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The phase shift is called horizontal translation, hence the sinusoid is shifted to the left or to the right when the constant c is added to or subtracted from the argument of the trigonometric function.
If c>0, then the sinusoid is shifted to the right and if c<0, the sinusoid is shifted to the left.
If y=-3.5sin(2(x-`pi/2` )) => the phase shift is c = `pi/2` and the sinusoid is shifted to the right.
If y=5cos(3(x-`pi/18` ))=> the phase shift is c = `pi/18 ` and the sinusoid is shifted to the right.
If y=3cos(x+3) - 2=>the phase shift is c = -3 and the sinusoid is shifted to the left and the vertical translation is down d = -2 units.
Hence, the phase shifts are: 1)c=`pi/2 ` ; 2) c = `pi/18` ; 3) c = -3 and the vertical translations are )d=0; 2) d = 0 ; 3) d= -2.
Think back to linear equations in the form y = mx + b. The y-intercept (b) is the up/down (vertical) translation of the line y = mx.
So, consider y = 3cos(x+3). It's going to look like all squiggly, right? Now throw in a vertical translation: y = 3cos(x+3)-2. All the y-values have now just dropped by 2, so the whole graph shifts down 2 units.
Keep your eye out for a constant (number) being added or subtracted from the sinusoid. For example, y = sin(3x)+4 has a vertical translation of positive 4 ("shift up 4").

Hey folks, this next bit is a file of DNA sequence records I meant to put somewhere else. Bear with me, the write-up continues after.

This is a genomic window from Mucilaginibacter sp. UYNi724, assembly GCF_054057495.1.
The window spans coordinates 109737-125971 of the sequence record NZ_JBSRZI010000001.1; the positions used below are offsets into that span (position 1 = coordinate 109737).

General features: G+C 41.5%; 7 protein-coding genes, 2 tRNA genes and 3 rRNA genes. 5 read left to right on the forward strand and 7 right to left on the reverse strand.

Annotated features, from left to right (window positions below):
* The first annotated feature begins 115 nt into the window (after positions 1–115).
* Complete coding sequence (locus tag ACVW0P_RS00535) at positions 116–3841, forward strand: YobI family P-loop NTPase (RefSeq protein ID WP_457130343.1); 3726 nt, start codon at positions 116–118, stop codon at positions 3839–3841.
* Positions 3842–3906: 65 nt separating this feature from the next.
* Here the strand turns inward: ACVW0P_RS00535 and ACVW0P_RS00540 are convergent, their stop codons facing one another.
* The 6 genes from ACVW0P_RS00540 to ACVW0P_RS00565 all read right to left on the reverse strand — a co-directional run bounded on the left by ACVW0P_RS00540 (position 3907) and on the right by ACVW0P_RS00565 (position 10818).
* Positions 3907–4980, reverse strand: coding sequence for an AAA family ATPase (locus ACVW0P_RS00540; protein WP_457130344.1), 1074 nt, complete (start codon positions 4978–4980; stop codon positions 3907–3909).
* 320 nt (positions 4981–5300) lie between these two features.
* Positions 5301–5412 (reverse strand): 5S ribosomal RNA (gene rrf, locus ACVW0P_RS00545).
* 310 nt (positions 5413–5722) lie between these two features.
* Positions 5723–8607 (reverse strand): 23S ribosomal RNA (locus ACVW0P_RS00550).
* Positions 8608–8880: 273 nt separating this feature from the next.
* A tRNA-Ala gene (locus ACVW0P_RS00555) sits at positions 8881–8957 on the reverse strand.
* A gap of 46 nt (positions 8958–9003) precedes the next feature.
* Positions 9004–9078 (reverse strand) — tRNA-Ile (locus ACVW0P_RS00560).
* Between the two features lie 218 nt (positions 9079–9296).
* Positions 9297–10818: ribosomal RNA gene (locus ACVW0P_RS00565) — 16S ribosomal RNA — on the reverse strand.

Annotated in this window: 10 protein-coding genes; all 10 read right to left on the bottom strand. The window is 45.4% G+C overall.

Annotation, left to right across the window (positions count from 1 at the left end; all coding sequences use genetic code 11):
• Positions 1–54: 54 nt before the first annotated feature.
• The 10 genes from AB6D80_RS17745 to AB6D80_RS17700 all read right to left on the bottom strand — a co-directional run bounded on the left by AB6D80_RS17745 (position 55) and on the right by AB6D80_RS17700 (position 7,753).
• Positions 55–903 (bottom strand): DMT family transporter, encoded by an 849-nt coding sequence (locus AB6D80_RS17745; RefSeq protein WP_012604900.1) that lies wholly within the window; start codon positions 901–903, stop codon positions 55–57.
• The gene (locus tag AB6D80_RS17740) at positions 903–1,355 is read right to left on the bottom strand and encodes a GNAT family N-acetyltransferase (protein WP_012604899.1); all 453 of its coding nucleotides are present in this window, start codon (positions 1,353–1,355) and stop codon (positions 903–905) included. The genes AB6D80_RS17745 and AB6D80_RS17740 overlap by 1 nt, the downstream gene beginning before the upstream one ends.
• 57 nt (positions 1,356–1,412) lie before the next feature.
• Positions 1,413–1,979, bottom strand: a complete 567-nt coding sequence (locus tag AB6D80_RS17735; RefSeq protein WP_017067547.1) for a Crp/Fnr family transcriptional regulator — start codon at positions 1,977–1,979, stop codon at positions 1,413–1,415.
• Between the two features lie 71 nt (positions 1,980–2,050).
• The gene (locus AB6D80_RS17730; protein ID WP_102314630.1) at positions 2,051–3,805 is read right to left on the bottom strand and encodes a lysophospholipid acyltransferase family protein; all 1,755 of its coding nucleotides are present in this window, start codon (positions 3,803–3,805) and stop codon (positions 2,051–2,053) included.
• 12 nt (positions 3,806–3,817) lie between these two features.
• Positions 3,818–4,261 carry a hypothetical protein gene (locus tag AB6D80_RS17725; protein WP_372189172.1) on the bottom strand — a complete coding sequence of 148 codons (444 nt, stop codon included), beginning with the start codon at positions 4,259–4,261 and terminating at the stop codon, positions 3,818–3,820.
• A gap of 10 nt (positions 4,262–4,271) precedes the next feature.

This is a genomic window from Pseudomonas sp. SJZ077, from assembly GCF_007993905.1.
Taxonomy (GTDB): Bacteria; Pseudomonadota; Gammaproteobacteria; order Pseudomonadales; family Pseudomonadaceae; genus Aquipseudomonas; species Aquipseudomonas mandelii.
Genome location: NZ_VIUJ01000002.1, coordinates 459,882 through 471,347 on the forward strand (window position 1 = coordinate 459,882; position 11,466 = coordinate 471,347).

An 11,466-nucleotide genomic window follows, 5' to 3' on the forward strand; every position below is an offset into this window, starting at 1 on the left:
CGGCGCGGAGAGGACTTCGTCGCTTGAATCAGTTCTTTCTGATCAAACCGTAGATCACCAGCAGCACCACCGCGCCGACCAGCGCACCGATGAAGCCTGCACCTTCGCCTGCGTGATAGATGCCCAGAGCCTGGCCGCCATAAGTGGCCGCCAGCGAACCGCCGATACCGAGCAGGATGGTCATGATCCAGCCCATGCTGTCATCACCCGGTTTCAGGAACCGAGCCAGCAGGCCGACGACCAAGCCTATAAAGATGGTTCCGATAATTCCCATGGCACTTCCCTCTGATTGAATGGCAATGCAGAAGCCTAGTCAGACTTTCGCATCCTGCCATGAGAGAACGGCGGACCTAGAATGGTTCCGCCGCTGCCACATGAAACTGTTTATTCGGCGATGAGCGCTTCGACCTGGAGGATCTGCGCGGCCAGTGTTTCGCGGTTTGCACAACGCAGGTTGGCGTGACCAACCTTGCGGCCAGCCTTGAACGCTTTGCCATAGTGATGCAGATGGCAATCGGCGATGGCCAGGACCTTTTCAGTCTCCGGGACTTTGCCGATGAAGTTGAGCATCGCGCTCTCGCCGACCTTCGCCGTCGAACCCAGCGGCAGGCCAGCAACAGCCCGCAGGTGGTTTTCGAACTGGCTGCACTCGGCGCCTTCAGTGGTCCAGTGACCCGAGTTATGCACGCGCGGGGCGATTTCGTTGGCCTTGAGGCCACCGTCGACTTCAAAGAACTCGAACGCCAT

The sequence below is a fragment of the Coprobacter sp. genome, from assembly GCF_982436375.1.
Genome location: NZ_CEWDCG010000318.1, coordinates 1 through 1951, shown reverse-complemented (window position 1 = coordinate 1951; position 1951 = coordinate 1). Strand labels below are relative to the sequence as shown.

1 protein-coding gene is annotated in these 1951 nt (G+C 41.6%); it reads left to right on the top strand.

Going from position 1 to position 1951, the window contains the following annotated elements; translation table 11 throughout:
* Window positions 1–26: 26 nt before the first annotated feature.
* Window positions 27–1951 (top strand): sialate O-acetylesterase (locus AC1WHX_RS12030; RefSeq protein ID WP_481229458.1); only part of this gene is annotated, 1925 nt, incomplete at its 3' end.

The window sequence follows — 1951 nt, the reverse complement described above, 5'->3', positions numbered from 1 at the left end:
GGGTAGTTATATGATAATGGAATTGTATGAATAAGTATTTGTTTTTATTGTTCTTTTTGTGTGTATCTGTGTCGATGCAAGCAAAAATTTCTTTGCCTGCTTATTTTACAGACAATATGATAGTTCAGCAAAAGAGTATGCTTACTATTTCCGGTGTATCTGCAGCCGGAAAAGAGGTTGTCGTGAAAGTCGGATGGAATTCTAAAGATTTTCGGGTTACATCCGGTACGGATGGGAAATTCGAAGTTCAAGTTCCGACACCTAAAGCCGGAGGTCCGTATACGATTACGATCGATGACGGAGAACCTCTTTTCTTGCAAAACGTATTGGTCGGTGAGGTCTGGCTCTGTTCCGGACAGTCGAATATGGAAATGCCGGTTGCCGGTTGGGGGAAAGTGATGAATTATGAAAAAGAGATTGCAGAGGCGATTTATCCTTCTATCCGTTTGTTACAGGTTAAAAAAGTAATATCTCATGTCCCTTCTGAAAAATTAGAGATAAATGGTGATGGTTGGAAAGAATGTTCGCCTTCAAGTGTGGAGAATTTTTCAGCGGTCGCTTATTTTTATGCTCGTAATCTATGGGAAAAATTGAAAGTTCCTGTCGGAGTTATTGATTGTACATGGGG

Now on to phase shift. Just as adding a constant to the y value shifts your graph up or down, adding a constant to the x variable shifts the graph left and right (this is called phase shift). The only tricky part is that you may need to factor first:
sin(2x-pi/2) has a constant being subtracted from 2x. To see what's being subtracted from x, we must factor:
sin(2x-pi/2) = sin(2(x-pi/4))
So the phase shift here is pi/4 units to the... right. If a value is being added to x, the graph moves left, and vice versa (to understand this, make some quick linear graphs: y = 2(x+c) for different values of c).
EX: y = cos(4x - pi) - 1.
First the easy part: vertical translation of 1 unit down.
Now factor the argument: y = cos(4(x - pi/4)) - 1. horizontal translation ("phase shift") of pi/4 units right.
I hope this helps!
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